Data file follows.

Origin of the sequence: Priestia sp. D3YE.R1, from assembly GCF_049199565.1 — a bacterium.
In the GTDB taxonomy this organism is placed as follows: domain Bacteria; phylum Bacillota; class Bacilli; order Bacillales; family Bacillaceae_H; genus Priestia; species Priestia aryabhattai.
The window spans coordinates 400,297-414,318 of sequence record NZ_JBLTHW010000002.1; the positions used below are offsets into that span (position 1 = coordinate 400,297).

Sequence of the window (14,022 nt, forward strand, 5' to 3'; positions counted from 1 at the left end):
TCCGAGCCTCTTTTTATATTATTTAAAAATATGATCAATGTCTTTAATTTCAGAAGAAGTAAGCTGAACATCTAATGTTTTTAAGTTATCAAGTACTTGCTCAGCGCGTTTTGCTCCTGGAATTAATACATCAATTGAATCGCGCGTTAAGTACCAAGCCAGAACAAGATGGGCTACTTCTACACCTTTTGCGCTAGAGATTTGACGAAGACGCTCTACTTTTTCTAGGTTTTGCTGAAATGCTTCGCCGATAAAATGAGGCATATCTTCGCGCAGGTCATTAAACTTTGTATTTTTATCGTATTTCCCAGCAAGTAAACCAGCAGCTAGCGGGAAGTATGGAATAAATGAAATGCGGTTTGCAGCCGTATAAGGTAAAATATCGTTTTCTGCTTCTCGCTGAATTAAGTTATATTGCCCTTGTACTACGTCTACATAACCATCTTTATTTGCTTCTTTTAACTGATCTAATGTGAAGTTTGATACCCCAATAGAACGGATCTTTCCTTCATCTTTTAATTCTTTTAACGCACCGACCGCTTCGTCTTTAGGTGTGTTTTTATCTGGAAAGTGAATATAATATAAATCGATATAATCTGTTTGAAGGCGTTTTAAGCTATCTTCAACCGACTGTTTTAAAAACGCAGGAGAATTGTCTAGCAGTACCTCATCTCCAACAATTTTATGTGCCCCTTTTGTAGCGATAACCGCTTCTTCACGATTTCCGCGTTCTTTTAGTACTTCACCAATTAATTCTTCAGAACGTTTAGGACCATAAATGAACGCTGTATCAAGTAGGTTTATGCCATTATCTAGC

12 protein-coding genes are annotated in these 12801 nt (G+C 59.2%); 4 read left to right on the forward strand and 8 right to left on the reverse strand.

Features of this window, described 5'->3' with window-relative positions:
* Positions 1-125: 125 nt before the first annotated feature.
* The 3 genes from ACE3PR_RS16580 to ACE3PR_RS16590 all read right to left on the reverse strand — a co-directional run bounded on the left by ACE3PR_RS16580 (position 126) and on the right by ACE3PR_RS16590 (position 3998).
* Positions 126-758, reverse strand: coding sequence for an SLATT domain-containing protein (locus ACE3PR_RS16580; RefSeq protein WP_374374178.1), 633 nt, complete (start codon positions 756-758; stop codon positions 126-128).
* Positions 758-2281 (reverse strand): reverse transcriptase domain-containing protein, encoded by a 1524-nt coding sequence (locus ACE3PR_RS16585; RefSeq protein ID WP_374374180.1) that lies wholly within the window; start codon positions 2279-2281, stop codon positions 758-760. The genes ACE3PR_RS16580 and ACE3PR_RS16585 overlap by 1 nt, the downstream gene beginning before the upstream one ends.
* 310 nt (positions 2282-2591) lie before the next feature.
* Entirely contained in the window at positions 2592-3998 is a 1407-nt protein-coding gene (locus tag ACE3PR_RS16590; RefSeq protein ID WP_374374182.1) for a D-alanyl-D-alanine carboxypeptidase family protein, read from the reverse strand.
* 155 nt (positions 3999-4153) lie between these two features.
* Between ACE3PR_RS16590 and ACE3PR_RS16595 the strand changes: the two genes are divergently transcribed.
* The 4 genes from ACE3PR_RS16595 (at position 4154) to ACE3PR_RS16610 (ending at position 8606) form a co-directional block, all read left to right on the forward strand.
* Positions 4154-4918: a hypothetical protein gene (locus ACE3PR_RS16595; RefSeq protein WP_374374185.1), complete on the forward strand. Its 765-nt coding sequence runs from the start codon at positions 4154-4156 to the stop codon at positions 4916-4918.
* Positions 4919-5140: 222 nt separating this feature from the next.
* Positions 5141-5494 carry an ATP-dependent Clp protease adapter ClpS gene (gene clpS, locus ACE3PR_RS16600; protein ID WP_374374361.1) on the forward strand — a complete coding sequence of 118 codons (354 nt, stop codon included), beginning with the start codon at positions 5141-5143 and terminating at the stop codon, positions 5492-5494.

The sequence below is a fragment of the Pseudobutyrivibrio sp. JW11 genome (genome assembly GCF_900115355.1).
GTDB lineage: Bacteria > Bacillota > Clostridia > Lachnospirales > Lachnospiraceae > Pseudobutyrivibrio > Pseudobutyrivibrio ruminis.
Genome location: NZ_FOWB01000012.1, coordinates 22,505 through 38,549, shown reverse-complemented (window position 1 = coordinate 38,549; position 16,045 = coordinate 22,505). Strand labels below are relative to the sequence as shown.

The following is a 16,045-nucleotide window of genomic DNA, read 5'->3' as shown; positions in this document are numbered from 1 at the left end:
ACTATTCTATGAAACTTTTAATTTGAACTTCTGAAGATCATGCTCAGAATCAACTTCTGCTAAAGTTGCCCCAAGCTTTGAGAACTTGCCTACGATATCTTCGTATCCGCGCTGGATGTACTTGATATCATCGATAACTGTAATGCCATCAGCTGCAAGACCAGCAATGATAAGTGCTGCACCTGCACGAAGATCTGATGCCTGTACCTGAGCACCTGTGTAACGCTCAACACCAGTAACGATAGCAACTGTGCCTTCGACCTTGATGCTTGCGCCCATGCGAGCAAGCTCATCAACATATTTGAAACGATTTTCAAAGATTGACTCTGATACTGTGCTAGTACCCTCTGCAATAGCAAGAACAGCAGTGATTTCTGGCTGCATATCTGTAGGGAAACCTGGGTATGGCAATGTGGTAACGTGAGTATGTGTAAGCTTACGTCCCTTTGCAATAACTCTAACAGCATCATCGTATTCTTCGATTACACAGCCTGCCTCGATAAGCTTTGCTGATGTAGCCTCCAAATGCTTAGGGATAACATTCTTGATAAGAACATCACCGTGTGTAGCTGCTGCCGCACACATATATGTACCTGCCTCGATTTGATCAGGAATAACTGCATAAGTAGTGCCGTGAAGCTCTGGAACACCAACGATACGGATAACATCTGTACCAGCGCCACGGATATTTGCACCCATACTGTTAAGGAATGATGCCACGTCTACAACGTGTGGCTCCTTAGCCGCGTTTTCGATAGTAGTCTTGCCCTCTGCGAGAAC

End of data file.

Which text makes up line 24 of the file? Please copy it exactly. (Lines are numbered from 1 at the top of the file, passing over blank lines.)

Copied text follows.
ACTATTCTATGAAACTTTTAATTTGAACTTCTGAAGATCATGCTCAGAATCAACTTCTGCTAAAGTTGCCCCAAGCTTTGAGAACTTGCCTACGATATCTTCGTATCCGCGCTGGATGTACTTGATATCATCGATAACTGTAATGCCATCAGCTGCAAGACCAGCAATGATAAGTGCTGCACCTGCACGAAGATCTGATGCCTGTACCTGAGCACCTGTGTAACGCTCAACACCAGTAACGATAGCAACTGTGCCTTCGACCTTGATGCTTGCGCCCATGCGAGCAAGCTCATCAACATATTTGAAACGATTTTCAAAGATTGACTCTGATACTGTGCTAGTACCCTCTGCAATAGCAAGAACAGCAGTGATTTCTGGCTGCATATCTGTAGGGAAACCTGGGTATGGCAATGTGGTAACGTGAGTATGTGTAAGCTTACGTCCCTTTGCAATAACTCTAACAGCATCATCGTATTCTTCGATTACACAGCCTGCCTCGATAAGCTTTGCTGATGTAGCCTCCAAATGCTTAGGGATAACATTCTTGATAAGAACATCACCGTGTGTAGCTGCTGCCGCACACATATATGTACCTGCCTCGATTTGATCAGGAATAACTGCATAAGTAGTGCCGTGAAGCTCTGGAACACCAACGATACGGATAACATCTGTACCAGCGCCACGGATATTTGCACCCATACTGTTAAGGAATGATGCCACGTCTACAACGTGTGGCTCCTTAGCCGCGTTTTCGATAGTAGTCTTGCCCTCTGCGAGAAC